Caesar Conflicting Perspectives Essay
Essay about Julius Caesar: The Spirit of Caesar
619 Words3 Pages
Imagine being your countries hero, imagine all the people loving you and adoring you, imagine being the best at everything – now imagine Julius Caesar. It seems as though the last one doesn’t fit, does it? However, wasn’t Caesar one of the most influential people during the time of the Roman Empire AND didn’t he influence our world today? As well as in reality, in the play Julius Caesar by William Shakespeare, this man has a very interesting role. Despite the fact that he is immensely influential during his life, after his assassination it seems as though Caesar is still influential – or, more specifically, his spirit is.
There are three general aspects which the spirit of Caesar influenced (being still alive Caesar influenced some of…show more content…
We’ll revenge his death!” (225); some of the conspirators commit suicide: “Cassius: O, coward that I am, to live so long/To see my best friend ta’en before my face!” (238); and the main conspirator – Brutus – is visited by Caesars ghost (which could have been just a hallucination) (a.4, s.3).
The second aspect was the mind. The modern world today affects its people’s minds more than at any other time in history – though these effects are usually negative. Caesar had the same problem; his death arose many arguments and much distrust. Many people started questioning their friendships: “Brutus: The name of Cassius honors this corruption/And chastisement doth therefore hide his head” (229); and many people questioned the words of others: “Antony: He was my friend, faithful and just to me/But Brutus says he was ambitious/And Brutus is an honorable man” (223).
The third aspect which the spirit of Caesar influenced was the body. It is obvious that when Caesar was alive he affected the aspect of the body as well. However, despite the fact that he was a military and political leader, his power was clearly limited. Caesars people could consciously chose to follow him (or not to follow); but after Caesar died people were subconsciously, yet radically affected by the spirit of Caesar. Commoners started rebellions: “Plebeians: Never, never! Come, away, away!…with the brands fire the traitors’/houses…Go fetch fire…Pluck down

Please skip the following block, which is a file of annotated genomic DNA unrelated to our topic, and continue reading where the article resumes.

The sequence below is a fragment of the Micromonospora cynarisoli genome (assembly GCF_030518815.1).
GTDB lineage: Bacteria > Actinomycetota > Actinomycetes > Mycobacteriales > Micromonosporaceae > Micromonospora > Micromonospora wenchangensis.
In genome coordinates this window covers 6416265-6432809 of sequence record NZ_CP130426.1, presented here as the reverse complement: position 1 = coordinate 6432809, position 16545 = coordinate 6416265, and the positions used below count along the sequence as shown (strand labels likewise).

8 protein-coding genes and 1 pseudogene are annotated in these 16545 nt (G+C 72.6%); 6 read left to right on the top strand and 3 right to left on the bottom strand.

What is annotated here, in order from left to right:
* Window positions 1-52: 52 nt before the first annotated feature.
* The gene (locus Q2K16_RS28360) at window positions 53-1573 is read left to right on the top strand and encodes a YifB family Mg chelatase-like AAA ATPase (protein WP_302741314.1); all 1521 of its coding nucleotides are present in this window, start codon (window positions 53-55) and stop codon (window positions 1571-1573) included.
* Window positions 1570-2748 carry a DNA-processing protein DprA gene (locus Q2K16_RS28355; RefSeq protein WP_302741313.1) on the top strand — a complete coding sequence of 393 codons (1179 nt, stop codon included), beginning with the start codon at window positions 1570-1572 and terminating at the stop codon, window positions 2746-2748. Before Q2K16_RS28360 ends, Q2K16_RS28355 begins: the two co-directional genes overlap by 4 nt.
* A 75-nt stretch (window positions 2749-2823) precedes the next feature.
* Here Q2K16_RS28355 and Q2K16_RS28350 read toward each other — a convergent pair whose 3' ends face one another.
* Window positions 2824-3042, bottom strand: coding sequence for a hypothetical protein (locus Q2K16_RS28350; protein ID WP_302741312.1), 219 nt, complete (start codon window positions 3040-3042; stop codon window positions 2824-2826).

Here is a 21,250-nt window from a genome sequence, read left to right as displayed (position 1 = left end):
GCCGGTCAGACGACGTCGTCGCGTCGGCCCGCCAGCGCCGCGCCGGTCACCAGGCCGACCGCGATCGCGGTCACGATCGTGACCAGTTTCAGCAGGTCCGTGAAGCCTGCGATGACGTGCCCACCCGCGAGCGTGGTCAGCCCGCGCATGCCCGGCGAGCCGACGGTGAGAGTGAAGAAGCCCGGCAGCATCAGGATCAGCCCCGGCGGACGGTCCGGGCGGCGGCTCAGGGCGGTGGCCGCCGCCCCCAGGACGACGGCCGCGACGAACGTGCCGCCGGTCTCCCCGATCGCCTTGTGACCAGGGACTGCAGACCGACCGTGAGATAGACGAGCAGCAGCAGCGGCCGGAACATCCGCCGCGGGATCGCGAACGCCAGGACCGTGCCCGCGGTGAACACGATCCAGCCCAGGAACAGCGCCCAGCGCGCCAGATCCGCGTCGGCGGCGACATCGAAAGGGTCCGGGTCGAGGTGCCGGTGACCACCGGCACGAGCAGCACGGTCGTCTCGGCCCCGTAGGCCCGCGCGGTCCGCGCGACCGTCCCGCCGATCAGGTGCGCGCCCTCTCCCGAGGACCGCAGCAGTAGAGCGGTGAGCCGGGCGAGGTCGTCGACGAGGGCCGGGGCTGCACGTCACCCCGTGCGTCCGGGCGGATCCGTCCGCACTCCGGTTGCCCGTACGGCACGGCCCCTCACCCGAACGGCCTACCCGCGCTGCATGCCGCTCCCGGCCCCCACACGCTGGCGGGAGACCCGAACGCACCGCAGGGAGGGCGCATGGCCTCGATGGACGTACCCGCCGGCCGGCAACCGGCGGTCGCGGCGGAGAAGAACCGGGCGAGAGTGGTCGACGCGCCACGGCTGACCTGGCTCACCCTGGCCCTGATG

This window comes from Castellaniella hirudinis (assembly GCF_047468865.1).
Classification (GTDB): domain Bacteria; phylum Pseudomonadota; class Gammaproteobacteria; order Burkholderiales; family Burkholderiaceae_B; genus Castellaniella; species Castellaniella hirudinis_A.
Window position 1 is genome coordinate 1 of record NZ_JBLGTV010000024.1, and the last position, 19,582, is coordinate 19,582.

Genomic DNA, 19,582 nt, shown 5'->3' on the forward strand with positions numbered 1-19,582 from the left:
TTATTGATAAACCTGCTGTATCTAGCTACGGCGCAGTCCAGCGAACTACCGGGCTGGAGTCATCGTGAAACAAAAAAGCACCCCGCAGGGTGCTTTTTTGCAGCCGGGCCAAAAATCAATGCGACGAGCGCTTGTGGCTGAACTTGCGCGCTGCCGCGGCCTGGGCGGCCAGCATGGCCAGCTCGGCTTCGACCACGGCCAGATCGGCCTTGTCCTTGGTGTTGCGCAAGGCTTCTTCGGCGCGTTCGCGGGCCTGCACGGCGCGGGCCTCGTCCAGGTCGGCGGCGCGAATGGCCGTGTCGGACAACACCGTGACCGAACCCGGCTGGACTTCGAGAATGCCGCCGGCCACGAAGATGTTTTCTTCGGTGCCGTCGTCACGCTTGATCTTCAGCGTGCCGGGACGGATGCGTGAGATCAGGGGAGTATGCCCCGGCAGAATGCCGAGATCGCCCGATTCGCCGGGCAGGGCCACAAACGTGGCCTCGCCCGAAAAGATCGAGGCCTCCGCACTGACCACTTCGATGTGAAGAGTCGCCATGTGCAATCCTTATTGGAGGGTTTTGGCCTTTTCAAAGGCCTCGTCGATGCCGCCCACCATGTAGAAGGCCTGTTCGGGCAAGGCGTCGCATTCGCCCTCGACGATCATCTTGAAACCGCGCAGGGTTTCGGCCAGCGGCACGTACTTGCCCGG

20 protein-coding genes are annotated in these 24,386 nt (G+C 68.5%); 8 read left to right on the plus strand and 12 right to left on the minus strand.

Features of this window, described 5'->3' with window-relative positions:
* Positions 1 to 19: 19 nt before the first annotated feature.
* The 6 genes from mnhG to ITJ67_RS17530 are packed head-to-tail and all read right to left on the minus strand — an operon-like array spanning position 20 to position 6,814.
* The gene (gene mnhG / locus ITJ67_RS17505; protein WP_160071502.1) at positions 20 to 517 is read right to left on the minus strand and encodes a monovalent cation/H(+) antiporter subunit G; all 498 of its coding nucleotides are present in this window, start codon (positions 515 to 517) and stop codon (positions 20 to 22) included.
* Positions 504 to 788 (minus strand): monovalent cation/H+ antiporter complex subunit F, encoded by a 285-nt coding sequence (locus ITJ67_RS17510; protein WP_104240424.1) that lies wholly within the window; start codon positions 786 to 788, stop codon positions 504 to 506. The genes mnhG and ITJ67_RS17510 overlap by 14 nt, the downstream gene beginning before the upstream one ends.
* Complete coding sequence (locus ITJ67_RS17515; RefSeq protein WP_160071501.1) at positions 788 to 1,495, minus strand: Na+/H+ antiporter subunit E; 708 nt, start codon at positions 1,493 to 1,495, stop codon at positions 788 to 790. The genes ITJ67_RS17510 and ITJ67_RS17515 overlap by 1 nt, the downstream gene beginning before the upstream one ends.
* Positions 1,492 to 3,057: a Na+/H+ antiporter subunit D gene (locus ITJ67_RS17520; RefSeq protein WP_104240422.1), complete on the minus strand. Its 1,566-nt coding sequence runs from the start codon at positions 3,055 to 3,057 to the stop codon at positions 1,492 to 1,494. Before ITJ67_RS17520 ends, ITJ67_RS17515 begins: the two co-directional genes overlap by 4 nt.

Motivation and Manipulation in Julius Caesar Essay
1845 Words8 Pages
In Julius Caesar, Shakespeare illuminates the themes of human motivation and manipulation. He examines the relationship between actions and motivations, cause and effect, and word and deed, using the symbols of hands and hearts. Throughout the play, the characters Brutus and Marc Antony express their different understandings of this relationship rhetorically. In his 1953 film interpretation, Joseph L. Mankiewicz demonstrates these characters’ understanding through both the play’s original dialogue and his own interpolated action. It is interesting to see the different effects of spoken rhetoric, as we experience it in the play, and the visual rhetoric of the film. The play itself complicates matters of motivation and therefore does not…show more content…
In his interpretation of Act 1, Scene 2 when Caesar asks Antony to touch Calphurnia as he runs by her, he places his hand firmly on Antony’s shoulder. This action demonstrates their close relationship, and by the time Antony agrees to Caesar’s request and leaves the scene, the viewers are in no doubt of their bond. In Act 2, Scene 1, Brutus takes the hands of the conspirators as they leave his house. Here, the film adheres to the play’s direction as it is written and represents it visually. Brutus says, “Give me your hands all over, one by one,” and he clasps hands with them in the bond of a common cause (2.1.112). In the same scene, touch also signifies the bond between lovers. Portia questions her husband Brutus about what troubles him, and he refuses to tell her. She states then that she is no better than his harlot, and he instantly embraces her as he continues with the scripted dialogue. This small act adds an emotional, tender side to Brutus’ nature that is not revealed as explicitly in the play by his words. In the film interpretation of Act 3, Scene 1, Caesar goes to the Capitol, and the senators beg him to rescind the exile of Publius Cimber, Metellus’ brother. They grab his hand as they kneel before him, trying to show first a token of respect and then of friendship as they beg. It’s here that Casca, without hesitancy, makes the first stab, shouting, “Speak, hands, for me!” (3.1.76). The rest of the men follow suit, circling and